I agree. It was a “loaded question.” But, “we need legislation” means “the government,” that 3rd person language bogeyman. WE are rightfully the government. To the extent we fail to act that way, we get what we get. Gresham’s Law 101.
“Transparency tools in the hand of doctors”…
I don’t know, Barry. Are you suggesting allowing
interoperability in level 2 HCPCS codes so that patients can find out what their wheelchair costs the hospital?
I guess both of us would like this, but geez…
Open the whole shebang—-allow everyone on the interoperability access list to see CPT 1,2,and 3 claims and HCPCS level 2 claims and to see the reimbursement from those claims…as well, of course, the ICD-10 diagnostic codes used. And, too, we need to see the kickbacks from the PBMs and the GPOs to the hospital and to its CEO.
There goes on the trade secrets of hospitals. But, it would allow the world to finally dig in and see why HC is so expensive. We need to see who is paying whom and why. The smell could be overwhelming.
The most potential here involves steering as much care as possible away from hospitals including to ambulatory surgical centers which can cost half as much as a hospital outpatient surgery unit and to independent imaging centers which are also far cheaper than hospital owned facilities. Patients are only likely to care about their out-of-pocket costs but doctors could be better stewards of our limited resources if they had accurate and easily accessible cost information at their disposal.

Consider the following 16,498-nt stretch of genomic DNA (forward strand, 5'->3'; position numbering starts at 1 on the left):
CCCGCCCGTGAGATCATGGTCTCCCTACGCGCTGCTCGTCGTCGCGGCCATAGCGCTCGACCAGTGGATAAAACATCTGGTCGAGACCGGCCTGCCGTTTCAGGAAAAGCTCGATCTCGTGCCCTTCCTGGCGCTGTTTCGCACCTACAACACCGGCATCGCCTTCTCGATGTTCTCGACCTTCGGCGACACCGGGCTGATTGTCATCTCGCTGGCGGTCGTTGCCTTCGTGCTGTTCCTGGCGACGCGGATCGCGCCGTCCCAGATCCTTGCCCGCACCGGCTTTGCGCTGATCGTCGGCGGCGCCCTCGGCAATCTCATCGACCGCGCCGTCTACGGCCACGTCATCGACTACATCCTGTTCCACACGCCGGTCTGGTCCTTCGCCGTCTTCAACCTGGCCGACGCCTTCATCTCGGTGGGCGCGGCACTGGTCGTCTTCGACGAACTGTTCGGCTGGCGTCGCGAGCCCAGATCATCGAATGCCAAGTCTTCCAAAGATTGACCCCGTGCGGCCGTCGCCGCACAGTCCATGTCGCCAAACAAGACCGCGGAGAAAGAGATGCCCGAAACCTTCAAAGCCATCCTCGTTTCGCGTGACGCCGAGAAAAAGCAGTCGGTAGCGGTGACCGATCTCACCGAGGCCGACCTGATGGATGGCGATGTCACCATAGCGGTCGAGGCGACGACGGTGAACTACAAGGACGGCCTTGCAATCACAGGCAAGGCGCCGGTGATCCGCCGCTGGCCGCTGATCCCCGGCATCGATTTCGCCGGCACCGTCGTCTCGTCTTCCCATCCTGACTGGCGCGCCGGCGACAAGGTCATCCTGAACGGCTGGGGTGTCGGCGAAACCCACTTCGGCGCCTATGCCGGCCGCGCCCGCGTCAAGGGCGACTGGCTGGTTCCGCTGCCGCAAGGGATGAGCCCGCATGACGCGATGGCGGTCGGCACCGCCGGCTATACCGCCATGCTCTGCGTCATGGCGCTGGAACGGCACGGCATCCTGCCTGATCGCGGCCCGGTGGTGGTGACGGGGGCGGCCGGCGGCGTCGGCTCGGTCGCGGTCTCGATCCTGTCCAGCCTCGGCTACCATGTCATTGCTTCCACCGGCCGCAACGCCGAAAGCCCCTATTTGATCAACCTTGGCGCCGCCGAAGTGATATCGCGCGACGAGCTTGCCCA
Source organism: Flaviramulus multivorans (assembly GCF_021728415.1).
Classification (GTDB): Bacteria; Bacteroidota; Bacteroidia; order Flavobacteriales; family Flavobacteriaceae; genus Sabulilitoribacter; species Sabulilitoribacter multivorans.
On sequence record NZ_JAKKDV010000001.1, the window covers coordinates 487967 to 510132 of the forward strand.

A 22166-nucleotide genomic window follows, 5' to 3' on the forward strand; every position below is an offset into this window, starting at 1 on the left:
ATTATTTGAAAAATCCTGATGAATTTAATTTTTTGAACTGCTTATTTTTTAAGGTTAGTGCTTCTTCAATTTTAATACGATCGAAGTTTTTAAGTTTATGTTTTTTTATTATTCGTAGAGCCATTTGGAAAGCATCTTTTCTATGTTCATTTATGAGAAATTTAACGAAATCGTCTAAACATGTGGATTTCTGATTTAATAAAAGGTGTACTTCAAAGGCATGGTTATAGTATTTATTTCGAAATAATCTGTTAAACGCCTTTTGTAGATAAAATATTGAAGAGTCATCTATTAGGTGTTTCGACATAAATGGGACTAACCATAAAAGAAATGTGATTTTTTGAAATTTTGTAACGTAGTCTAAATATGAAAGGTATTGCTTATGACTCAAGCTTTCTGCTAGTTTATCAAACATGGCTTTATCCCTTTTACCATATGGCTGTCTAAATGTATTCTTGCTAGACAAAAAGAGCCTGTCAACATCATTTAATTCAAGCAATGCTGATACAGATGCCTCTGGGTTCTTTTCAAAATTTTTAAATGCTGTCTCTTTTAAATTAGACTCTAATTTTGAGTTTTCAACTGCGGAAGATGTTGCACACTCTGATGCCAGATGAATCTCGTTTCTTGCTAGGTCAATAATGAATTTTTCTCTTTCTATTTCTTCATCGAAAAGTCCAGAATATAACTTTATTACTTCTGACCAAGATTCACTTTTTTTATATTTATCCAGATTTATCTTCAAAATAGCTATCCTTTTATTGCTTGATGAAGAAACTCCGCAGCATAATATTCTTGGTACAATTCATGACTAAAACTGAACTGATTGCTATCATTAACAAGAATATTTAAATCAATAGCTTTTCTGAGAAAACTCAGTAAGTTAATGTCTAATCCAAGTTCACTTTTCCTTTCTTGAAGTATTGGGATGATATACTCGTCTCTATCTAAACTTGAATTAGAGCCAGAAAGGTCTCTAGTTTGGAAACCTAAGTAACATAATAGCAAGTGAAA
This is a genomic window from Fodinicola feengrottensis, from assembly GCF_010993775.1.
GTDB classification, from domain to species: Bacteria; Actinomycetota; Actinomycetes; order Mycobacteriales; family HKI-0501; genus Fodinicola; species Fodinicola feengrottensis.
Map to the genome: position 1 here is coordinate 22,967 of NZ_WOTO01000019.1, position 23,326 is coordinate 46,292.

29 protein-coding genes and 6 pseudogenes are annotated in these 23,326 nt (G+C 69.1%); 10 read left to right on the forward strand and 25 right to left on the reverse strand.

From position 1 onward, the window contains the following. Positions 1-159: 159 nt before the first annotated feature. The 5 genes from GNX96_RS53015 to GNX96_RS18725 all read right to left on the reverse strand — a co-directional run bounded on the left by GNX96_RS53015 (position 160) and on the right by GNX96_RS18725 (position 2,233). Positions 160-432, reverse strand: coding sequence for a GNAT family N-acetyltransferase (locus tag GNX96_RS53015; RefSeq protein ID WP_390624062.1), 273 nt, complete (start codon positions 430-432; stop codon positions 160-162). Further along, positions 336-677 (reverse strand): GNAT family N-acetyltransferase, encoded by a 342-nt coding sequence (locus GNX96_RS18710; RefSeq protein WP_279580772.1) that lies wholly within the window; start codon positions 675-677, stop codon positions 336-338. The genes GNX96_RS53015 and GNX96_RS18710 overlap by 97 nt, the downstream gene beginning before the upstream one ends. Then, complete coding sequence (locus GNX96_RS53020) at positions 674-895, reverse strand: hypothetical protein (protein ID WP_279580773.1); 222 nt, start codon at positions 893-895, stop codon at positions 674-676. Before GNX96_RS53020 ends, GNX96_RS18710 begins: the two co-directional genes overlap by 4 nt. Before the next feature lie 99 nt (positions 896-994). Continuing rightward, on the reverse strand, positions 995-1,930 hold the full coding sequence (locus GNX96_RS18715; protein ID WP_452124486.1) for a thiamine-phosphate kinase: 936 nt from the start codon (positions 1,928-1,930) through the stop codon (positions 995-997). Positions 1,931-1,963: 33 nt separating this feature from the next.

Is there any evidence that increased use of ambulatory surgical centers and imaging centers has resulted in overall cost reductions? I’ve an uneasy suspicion that we’ve just added the costs of the standalone facilities to those of the hospitals. While many services may have moved out of the hospitals, the hospitals are still left with having to recoup their investments in facilities, equipment, and support.
There is no reason why hospitals can’t downsize or close as their business declines. For example, Beth Israel Hospital in NYC, which has been around since the late 1800’s, is in the process of closing its 825 bed facility and replacing it with a 70 bed hospital.
After World War II, the U.S. had roughly 10 inpatient hospital beds per 1,000 people. The current number is under three and the long term secular trend is down. More procedures can be done on an outpatient basis than in the past. Inpatient stays are shorter and better drugs are keeping more people out of the hospital in the first place. There is no requirement that hospitals must be paid enough to recoup their operating costs even if their occupancy rate is far below an efficient level. Times and circumstances change and the healthcare system needs to adapt. That includes hospitals.